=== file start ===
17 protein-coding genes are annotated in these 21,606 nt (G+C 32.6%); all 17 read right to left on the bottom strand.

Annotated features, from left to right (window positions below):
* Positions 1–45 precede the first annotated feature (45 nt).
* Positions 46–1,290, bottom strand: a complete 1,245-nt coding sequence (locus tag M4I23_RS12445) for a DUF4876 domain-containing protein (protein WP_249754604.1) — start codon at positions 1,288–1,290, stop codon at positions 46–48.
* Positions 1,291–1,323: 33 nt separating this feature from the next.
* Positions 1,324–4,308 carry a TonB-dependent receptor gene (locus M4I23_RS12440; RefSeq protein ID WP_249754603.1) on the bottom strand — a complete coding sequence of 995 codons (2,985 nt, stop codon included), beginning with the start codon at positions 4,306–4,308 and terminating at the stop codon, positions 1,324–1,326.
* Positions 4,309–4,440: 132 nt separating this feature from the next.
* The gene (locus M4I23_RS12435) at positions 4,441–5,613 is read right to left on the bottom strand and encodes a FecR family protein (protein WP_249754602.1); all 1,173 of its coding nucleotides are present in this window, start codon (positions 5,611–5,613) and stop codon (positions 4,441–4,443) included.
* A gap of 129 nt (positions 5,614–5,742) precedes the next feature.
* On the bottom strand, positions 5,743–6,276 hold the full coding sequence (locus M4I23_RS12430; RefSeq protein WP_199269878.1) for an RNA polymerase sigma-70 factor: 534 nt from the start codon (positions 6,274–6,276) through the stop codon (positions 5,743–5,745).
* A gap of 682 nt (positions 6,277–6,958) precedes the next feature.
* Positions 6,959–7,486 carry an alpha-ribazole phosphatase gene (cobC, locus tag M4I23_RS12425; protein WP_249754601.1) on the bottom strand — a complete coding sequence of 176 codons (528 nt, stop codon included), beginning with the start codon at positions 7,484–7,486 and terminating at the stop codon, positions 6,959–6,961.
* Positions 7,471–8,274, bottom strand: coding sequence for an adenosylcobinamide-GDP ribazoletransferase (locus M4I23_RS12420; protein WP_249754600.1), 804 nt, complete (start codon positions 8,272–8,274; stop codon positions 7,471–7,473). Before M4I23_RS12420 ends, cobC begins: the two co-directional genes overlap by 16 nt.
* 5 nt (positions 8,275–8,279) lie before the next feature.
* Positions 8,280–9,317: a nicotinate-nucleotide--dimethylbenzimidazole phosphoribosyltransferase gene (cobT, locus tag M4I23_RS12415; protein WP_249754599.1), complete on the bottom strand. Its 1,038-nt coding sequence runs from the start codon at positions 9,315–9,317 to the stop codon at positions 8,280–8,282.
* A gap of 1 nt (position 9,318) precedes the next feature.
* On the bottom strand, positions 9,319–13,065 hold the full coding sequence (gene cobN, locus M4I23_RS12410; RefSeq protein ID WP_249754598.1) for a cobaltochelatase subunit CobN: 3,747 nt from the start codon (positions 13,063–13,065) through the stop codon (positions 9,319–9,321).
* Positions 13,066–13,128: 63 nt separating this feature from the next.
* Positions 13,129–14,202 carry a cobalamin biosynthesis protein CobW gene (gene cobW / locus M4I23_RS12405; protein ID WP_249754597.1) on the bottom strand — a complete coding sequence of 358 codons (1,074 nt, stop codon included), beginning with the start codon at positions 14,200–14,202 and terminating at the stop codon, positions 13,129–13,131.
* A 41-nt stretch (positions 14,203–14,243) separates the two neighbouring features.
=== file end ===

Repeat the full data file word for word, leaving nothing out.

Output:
17 protein-coding genes are annotated in these 21,606 nt (G+C 32.6%); all 17 read right to left on the bottom strand.

Annotated features, from left to right (window positions below):
* Positions 1–45 precede the first annotated feature (45 nt).
* Positions 46–1,290, bottom strand: a complete 1,245-nt coding sequence (locus tag M4I23_RS12445) for a DUF4876 domain-containing protein (protein WP_249754604.1) — start codon at positions 1,288–1,290, stop codon at positions 46–48.
* Positions 1,291–1,323: 33 nt separating this feature from the next.
* Positions 1,324–4,308 carry a TonB-dependent receptor gene (locus M4I23_RS12440; RefSeq protein ID WP_249754603.1) on the bottom strand — a complete coding sequence of 995 codons (2,985 nt, stop codon included), beginning with the start codon at positions 4,306–4,308 and terminating at the stop codon, positions 1,324–1,326.
* Positions 4,309–4,440: 132 nt separating this feature from the next.
* The gene (locus M4I23_RS12435) at positions 4,441–5,613 is read right to left on the bottom strand and encodes a FecR family protein (protein WP_249754602.1); all 1,173 of its coding nucleotides are present in this window, start codon (positions 5,611–5,613) and stop codon (positions 4,441–4,443) included.
* A gap of 129 nt (positions 5,614–5,742) precedes the next feature.
* On the bottom strand, positions 5,743–6,276 hold the full coding sequence (locus M4I23_RS12430; RefSeq protein WP_199269878.1) for an RNA polymerase sigma-70 factor: 534 nt from the start codon (positions 6,274–6,276) through the stop codon (positions 5,743–5,745).
* A gap of 682 nt (positions 6,277–6,958) precedes the next feature.
* Positions 6,959–7,486 carry an alpha-ribazole phosphatase gene (cobC, locus tag M4I23_RS12425; protein WP_249754601.1) on the bottom strand — a complete coding sequence of 176 codons (528 nt, stop codon included), beginning with the start codon at positions 7,484–7,486 and terminating at the stop codon, positions 6,959–6,961.
* Positions 7,471–8,274, bottom strand: coding sequence for an adenosylcobinamide-GDP ribazoletransferase (locus M4I23_RS12420; protein WP_249754600.1), 804 nt, complete (start codon positions 8,272–8,274; stop codon positions 7,471–7,473). Before M4I23_RS12420 ends, cobC begins: the two co-directional genes overlap by 16 nt.
* 5 nt (positions 8,275–8,279) lie before the next feature.
* Positions 8,280–9,317: a nicotinate-nucleotide--dimethylbenzimidazole phosphoribosyltransferase gene (cobT, locus tag M4I23_RS12415; protein WP_249754599.1), complete on the bottom strand. Its 1,038-nt coding sequence runs from the start codon at positions 9,315–9,317 to the stop codon at positions 8,280–8,282.
* A gap of 1 nt (position 9,318) precedes the next feature.
* On the bottom strand, positions 9,319–13,065 hold the full coding sequence (gene cobN, locus M4I23_RS12410; RefSeq protein ID WP_249754598.1) for a cobaltochelatase subunit CobN: 3,747 nt from the start codon (positions 13,063–13,065) through the stop codon (positions 9,319–9,321).
* Positions 13,066–13,128: 63 nt separating this feature from the next.
* Positions 13,129–14,202 carry a cobalamin biosynthesis protein CobW gene (gene cobW / locus M4I23_RS12405; protein ID WP_249754597.1) on the bottom strand — a complete coding sequence of 358 codons (1,074 nt, stop codon included), beginning with the start codon at positions 14,200–14,202 and terminating at the stop codon, positions 13,129–13,131.
* A 41-nt stretch (positions 14,203–14,243) separates the two neighbouring features.